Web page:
Figure 1 Forced expiratory volume in 1 s (FEV1) percentage predicted by age for 378 ZZ individuals stratified by smoking status. There is a wide variability in FEV1 for both smokers and non‐smokers, with some non‐smokers ...

Univariate and multivariate models were evaluated as predictors of FEV1 (percentage predicted) in all subjects, revealing that in addition to cigarette smoking and index case status, pneumonia, asthma, chronic bronchitis and male sex were associated with lower FEV1 (table 22).). To assess the impact of using a different set of spirometric prediction equations, we repeated the analyses using the percentage predicted equations proposed by Hankinson et al.12 Using these equations, our results remained robust for the overall cohort and for the non‐index subgroup; the effect estimates for sex were attenuated only for the index case subgroup analysis.

Table thumbnail
Table 2 Univariable and multivariable predictors for forced expiratory volume in 1 s (FEV1, % predicted) in the overall cohort, index subjects and non‐index subjects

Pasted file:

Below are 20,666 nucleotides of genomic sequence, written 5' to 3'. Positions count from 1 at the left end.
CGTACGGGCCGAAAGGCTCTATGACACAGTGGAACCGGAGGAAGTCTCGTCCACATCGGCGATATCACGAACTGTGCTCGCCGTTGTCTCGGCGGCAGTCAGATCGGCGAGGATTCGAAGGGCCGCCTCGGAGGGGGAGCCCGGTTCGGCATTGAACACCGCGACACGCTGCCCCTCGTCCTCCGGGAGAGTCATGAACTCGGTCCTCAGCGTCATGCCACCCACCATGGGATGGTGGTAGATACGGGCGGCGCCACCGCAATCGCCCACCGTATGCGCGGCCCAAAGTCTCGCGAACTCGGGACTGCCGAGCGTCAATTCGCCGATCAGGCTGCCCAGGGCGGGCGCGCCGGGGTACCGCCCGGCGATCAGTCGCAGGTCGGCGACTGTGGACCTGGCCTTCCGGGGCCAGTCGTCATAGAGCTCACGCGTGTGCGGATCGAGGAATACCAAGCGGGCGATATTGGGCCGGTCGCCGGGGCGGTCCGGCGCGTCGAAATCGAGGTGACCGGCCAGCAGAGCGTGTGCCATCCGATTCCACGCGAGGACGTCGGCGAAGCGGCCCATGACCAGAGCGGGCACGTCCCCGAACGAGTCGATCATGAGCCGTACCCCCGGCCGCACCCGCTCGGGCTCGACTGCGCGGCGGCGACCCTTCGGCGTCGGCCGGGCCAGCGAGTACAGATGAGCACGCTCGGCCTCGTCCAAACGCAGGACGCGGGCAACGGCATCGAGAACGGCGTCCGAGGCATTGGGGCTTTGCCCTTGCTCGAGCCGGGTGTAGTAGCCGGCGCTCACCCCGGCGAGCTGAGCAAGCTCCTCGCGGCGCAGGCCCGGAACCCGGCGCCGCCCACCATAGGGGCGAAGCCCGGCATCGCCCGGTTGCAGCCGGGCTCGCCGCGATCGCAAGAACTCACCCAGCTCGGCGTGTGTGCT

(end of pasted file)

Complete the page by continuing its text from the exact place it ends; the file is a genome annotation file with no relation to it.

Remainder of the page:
We also evaluated bronchodilator reversibility in this cohort and observed that the mean bronchodilator responsiveness (measured as the percentage change in the absolute lung function as a function of the baseline FEV1) was 6.7%. As expected, bronchodilator responsiveness was associated with lower FEV1 (p<0.0001). In univariate models, significant predictors of bronchodilator responsiveness included pneumonia (p = 0.01), male sex (p = 0.03) and pack‐years of smoking (p = 0.0008); there was a trend for physician‐diagnosed asthma (p = 0.06). In a multivariate model that included sex, pack‐years of smoking, asthma and pneumonia, only sex, pack‐years of smoking and pneumonia remained significant predictors (p<0.05).

Logistic regression analysis was performed to identify predictors of severe airflow obstruction in all subjects (table 33);); these models for severe COPD showed the same significant predictors as FEV1 analysed as a quantitative outcome.

Table thumbnail
Table 3 Univariable and multivariable models for predicting severe airflow obstruction in the overall cohort, index subject and non‐index subjects